A final deal also may include another round of direct payments, with Sen. John Thune, (R-S.D.), suggesting to reporters that those checks would be around $600 to $700 for each American.
Two provisions that aren’t expected to make it into the agreement are the most contentious ones: $160 billion targeted to state and local governments, which was sought by Democrats, and a GOP-backed proposal to protect employers from COVID-19-related lawsuits by workers who get sick.
Top congressional leaders met late into the night Tuesday, negotiating details of an accord expected to reflect much of a $900 billion proposal that a bipartisan group of lawmakers put forward earlier this month.
That proposal called for, among other provisions, extended emergency unemployment benefits; eviction protections; the suspension of student loan payments; additional loans for small businesses; and added funding for food assistance, child care support and coronavirus testing centers and vaccine distribution.
The economic relief potentially would accompany a must-pass stopgap spending bill that would avert a shutdown of the government on Friday.
“We made major headway toward hammering out a targeted pandemic relief package that would be able to pass both chambers with bipartisan majorities,” Senate Majority Leader Mitch McConnell, (R-Ky.), said of Tuesday’s late-night negotiating session, adding that congressional leaders “are going to keep working until we get it done.”
“It’s not a done deal yet, but we are very close,” Senate Minority Leader Chuck Schumer (D-N.Y.) said Wednesday morning.
As the pandemic has raged this year, more than 306,000 Americans have died, and nearly 17 million have tested positive for COVID-19.
Without an extension of unemployment benefits, some 12 million people are expected to stop receiving aid checks at the end of the month, and millions could face eviction as that protection expires.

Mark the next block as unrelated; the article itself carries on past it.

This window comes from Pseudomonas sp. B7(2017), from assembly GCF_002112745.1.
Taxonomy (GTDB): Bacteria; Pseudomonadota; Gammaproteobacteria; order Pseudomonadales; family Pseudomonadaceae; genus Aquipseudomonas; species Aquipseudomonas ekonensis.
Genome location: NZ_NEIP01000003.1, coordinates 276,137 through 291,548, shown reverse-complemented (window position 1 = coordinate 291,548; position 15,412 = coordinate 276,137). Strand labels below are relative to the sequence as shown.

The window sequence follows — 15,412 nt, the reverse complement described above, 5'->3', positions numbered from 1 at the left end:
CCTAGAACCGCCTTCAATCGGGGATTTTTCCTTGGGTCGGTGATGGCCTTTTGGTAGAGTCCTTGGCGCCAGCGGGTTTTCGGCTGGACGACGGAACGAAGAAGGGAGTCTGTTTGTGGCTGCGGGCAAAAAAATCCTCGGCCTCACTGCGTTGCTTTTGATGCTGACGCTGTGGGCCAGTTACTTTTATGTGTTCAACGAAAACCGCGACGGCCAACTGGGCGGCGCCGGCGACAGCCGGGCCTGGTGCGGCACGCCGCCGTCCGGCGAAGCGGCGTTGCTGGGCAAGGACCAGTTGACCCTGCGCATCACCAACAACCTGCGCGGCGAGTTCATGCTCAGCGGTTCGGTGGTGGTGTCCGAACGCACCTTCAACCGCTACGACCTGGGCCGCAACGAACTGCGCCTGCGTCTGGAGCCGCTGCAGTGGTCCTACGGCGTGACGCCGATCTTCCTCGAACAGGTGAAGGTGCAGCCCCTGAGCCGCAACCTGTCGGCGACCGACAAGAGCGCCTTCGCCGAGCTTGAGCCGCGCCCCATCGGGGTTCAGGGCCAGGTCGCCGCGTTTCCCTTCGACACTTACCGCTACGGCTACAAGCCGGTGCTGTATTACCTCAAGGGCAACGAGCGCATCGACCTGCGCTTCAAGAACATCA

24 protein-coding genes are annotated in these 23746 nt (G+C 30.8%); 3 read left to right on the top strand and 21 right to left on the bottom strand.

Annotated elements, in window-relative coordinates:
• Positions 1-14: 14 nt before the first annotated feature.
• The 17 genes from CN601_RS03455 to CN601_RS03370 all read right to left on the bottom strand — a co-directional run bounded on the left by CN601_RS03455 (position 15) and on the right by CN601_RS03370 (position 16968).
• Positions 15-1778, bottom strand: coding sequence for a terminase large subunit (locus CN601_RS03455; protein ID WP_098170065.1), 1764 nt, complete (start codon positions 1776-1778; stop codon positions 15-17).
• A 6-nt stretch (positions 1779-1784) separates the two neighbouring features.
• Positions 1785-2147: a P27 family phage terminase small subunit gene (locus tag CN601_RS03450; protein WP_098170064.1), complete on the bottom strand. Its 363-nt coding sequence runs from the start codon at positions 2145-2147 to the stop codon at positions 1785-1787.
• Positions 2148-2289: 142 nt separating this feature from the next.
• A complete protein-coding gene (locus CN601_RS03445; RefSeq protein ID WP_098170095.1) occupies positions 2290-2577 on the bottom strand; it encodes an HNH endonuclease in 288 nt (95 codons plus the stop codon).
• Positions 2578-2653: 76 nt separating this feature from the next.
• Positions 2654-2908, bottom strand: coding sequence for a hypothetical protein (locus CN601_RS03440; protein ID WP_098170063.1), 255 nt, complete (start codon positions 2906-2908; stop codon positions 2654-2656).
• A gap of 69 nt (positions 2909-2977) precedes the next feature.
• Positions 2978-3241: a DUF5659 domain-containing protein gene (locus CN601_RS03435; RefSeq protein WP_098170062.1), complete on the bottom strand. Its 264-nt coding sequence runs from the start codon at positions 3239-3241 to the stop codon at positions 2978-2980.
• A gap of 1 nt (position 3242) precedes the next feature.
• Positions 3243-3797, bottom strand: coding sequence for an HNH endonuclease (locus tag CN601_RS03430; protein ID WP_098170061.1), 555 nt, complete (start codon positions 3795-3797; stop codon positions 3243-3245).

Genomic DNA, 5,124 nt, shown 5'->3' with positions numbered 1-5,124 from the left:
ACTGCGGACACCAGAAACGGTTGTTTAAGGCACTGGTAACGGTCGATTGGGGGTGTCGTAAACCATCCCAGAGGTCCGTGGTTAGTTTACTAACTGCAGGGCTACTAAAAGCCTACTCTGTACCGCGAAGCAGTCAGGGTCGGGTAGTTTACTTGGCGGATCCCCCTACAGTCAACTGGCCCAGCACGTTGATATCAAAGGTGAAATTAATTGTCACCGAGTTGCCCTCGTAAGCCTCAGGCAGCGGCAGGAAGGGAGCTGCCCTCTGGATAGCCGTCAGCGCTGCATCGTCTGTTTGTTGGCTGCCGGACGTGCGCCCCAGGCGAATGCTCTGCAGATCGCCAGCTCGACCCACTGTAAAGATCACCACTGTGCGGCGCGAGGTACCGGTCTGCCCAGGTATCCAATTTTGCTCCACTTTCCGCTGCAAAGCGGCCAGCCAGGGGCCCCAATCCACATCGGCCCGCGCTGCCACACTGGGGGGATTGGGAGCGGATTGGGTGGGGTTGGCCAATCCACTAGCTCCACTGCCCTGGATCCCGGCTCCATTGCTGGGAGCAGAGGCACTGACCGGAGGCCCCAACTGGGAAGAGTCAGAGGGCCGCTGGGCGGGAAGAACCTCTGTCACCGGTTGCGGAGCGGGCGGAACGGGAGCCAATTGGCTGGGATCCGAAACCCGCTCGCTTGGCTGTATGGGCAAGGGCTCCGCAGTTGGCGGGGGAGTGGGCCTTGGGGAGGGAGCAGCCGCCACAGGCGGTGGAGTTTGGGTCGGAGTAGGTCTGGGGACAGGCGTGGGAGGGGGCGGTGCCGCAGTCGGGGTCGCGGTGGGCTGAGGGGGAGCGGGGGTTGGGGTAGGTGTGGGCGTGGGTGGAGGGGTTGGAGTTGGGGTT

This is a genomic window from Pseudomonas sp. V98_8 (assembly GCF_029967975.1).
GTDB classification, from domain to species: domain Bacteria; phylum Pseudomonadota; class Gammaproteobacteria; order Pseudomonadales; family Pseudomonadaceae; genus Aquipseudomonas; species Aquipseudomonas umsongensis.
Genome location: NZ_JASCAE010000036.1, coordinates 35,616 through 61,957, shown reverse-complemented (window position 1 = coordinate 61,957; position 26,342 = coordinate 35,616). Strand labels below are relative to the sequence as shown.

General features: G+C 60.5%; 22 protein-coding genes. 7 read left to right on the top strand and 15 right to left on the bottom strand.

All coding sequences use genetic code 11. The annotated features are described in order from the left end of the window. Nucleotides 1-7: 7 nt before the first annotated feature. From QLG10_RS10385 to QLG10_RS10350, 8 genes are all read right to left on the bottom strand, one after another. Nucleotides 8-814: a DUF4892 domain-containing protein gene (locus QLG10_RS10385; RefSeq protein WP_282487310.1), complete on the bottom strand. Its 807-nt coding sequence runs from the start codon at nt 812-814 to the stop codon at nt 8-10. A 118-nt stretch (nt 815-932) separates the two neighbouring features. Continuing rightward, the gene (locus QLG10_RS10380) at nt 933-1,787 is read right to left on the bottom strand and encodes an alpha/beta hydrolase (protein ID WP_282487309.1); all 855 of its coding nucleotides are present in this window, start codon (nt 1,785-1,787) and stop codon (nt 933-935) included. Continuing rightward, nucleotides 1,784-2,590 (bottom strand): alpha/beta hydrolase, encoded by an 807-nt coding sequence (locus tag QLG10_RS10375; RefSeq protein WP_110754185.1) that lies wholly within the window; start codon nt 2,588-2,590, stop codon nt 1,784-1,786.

The Trump administration did extend a suspension of student loan payments, though that relief only stretches through January.
A coronavirus relief bill has not passed both chambers of Congress since the $2.2 trillion CARES Act in late March. The Democratic-controlled U.S. House of Representatives has approved several additional relief bills, but the GOP-controlled Senate has not passed those measures or major pandemic assistance measures since the spring.
President-elect Joe Biden described the emerging consensus on Capitol Hill around another COVID relief package as “encouraging,” but only a “down payment” on the assistance that needs to be approved.
Biden later told a virtual gathering of governors that the agreement is “not likely to deal with the two contentious issues that I feel very strongly about, state and local funding and the other having to deal with liability insurance.”
Several Democratic senators also said they would continue to push for more support to state and local governments.
“There was nothing magic about December 31. Almost all these states have July 1 to June 30 fiscal years,” Sen. Tim Kaine, (D-Va.), told reporters Wednesday, adding that proposals under discussion would address the most urgent problems.